The court rejected a CARES Act claim for lack of jursidction and held that it was a motion for compassionate release, over which the court also did not have jurisdiction for failure to exhaust.
United States v. Nash, No. 15-cr-445, 2020 WL 1974305 (Apr. 8, 2020)
Criminal (Federal Charges)
Class Certification, Preliminary Injunction (PI), Release
Type of Court
Federal District Court
Type of Case
Elderly, Immigrant Detention, Post-Conviction Detention [jail or prison], Pre-Existing Health Conditions
Compassionate Release Case
Compassionate Release Specific Characteristics
Has a disciplinary history, Has a significant criminal history
Case Tracking Number
MORE CASE INFORMATION
Place of Incarceration
Federal Prison, Private prison
Name of Facility
Eighth Amendment - Deliberate Indifference
CARES Act, Pub. L. No. 116-136, First Step Act Exhaustion, First Step Act, 18 U.S.C. § 3582(c)(1)(A), Rehabilitation Act, § 2241 Habeas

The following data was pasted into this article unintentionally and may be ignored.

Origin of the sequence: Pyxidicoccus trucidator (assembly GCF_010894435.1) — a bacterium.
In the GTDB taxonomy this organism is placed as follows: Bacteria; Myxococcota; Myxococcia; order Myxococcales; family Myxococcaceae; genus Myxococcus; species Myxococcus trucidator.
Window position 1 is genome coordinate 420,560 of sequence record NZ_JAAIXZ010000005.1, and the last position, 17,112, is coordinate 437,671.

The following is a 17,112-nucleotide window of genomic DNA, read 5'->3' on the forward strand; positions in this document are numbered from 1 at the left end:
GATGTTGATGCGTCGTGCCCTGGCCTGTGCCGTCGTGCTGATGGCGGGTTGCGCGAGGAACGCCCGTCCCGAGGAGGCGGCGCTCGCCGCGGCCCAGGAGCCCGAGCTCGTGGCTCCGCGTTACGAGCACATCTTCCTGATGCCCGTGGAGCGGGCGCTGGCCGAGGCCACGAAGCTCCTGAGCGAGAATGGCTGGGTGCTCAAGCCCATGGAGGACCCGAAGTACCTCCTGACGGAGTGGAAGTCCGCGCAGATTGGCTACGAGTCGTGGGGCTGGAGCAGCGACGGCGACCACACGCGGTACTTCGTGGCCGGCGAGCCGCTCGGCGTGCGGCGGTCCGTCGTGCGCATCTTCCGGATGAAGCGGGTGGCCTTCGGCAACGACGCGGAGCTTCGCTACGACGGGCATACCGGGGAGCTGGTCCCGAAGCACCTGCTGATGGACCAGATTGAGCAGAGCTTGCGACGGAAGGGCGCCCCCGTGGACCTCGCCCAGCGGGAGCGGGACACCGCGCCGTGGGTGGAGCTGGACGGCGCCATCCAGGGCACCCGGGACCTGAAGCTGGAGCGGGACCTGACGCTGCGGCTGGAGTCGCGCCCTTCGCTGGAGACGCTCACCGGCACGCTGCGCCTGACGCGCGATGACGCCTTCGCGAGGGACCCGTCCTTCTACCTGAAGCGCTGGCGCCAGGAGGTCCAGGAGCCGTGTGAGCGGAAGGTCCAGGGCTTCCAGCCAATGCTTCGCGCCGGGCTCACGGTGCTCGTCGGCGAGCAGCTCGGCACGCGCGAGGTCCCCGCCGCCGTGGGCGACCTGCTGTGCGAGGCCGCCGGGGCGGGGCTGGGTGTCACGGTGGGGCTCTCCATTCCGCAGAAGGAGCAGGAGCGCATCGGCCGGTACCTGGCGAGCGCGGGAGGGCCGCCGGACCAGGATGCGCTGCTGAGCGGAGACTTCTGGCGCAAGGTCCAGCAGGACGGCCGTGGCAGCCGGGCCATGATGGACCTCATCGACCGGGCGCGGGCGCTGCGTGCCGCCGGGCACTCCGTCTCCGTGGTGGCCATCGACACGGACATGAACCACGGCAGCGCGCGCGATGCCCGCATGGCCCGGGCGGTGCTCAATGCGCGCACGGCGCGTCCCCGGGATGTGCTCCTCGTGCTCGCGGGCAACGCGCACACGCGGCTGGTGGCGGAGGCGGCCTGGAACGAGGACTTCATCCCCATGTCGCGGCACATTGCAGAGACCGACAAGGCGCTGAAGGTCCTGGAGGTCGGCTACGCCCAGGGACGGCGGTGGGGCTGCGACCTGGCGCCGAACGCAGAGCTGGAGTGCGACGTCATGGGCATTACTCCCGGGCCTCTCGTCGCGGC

Possession of a firearm by a prohibited person.
Compassionate Release Exhaustion Holdingsin Federal Case
An individual can move for compassionate release after 30 days have passed from the date the application was submitted to the warden, irrespective of whether the warden has granted or denied the request.
Pre-Existing Health Conditions
Age, Asthma, Cancer, Cardiac Disease, Diabetes, High Cholesterol, Hypertension (high blood pressure), Kidney Disease, Lung Disease, Other, Smoking, One or more disabilities recognized by the Rehabilitation Act
COVID-19 Positive or Symptomatic
COVID-19 in Jail Prison or Detention Center
Crowdsourced legal documents from around the country related to COVID-19 and incarceration, organized, collected, and summarized for public defenders, litigators, and other advocates. Created and managed by Bronx Defenders, Columbia Law School’s Center for Institutional and Social Change, UCLA Law COVID-19 Behind Bars Data Project, and Zealous. Mostly federal court opinions, but now expanding to states and legal filings, declarations, and exhibits.
This resource is designed to help lawyers, advocates, researchers, journalists, and others interested in challenging, remedying, or drawing attention to the grave risk that Covid-19 poses to individuals who are detained.